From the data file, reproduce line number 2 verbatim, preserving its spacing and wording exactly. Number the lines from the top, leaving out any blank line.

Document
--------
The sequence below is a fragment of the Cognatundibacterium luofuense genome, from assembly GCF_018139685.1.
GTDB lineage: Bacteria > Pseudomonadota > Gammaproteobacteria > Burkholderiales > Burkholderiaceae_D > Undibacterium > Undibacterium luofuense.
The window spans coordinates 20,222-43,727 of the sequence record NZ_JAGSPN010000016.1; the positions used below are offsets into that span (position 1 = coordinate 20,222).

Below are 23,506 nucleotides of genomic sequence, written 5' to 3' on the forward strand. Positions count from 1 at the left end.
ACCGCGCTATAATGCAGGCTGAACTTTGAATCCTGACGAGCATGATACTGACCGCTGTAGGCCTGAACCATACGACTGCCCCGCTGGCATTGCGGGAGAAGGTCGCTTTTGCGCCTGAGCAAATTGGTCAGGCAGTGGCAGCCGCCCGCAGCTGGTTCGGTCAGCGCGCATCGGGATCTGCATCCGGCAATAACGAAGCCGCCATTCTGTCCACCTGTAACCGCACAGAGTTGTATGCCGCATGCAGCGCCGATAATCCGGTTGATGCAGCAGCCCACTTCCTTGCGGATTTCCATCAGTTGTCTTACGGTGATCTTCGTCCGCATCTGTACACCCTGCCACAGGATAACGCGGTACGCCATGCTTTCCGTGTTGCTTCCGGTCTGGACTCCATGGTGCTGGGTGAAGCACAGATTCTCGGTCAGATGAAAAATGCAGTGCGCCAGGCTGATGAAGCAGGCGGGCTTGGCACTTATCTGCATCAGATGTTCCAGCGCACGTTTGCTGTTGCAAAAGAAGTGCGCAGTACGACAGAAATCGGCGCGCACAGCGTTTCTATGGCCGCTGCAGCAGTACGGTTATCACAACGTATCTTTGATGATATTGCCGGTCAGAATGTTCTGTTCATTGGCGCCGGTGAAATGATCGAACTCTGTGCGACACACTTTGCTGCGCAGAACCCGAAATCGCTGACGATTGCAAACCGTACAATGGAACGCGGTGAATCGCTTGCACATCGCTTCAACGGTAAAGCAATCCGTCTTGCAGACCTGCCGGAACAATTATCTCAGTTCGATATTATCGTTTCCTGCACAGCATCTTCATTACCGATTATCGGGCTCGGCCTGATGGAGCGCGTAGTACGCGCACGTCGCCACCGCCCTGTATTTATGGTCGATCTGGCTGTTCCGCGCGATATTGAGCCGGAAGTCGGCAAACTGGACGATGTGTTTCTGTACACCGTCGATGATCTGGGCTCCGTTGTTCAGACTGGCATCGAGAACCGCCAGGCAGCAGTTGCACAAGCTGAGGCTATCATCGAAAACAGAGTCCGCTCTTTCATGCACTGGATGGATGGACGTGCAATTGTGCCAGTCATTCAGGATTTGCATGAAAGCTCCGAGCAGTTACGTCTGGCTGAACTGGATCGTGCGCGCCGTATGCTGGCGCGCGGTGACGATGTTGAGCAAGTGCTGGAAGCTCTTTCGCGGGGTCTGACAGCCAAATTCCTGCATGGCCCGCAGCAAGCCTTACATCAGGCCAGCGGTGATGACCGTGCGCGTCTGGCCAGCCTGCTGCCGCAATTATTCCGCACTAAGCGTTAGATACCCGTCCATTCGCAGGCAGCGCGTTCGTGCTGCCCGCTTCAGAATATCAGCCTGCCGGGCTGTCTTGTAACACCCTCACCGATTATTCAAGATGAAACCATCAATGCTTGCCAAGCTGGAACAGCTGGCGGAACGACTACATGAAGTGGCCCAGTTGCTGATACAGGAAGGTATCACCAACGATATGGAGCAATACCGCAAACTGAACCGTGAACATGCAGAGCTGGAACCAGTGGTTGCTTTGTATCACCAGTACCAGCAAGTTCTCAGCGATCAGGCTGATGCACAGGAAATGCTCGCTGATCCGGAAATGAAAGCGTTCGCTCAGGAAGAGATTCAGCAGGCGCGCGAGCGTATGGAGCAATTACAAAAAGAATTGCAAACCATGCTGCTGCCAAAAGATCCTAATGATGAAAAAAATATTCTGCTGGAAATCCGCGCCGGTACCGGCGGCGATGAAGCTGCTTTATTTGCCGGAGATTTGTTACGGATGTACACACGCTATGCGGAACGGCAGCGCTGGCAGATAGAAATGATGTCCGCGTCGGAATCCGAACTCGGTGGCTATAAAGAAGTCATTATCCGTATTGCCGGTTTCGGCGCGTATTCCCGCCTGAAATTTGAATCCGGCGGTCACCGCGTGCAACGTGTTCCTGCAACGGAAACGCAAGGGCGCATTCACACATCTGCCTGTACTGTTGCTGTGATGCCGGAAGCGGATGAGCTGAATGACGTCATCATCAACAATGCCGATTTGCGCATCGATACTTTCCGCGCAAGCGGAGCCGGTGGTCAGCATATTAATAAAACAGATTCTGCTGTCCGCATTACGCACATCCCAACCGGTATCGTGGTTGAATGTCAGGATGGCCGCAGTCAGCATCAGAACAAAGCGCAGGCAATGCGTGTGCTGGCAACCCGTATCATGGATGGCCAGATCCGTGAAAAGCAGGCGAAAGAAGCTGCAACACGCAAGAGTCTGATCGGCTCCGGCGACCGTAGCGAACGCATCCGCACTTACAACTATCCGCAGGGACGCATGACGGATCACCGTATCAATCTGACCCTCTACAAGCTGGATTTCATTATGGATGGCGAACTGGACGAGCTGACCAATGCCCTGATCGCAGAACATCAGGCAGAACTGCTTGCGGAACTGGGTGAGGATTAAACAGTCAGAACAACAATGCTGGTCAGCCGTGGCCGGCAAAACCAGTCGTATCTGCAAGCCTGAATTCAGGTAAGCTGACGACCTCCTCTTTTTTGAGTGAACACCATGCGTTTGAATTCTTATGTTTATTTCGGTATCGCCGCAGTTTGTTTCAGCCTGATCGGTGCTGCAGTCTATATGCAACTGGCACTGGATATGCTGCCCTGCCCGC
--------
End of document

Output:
GTDB lineage: Bacteria > Pseudomonadota > Gammaproteobacteria > Burkholderiales > Burkholderiaceae_D > Undibacterium > Undibacterium luofuense.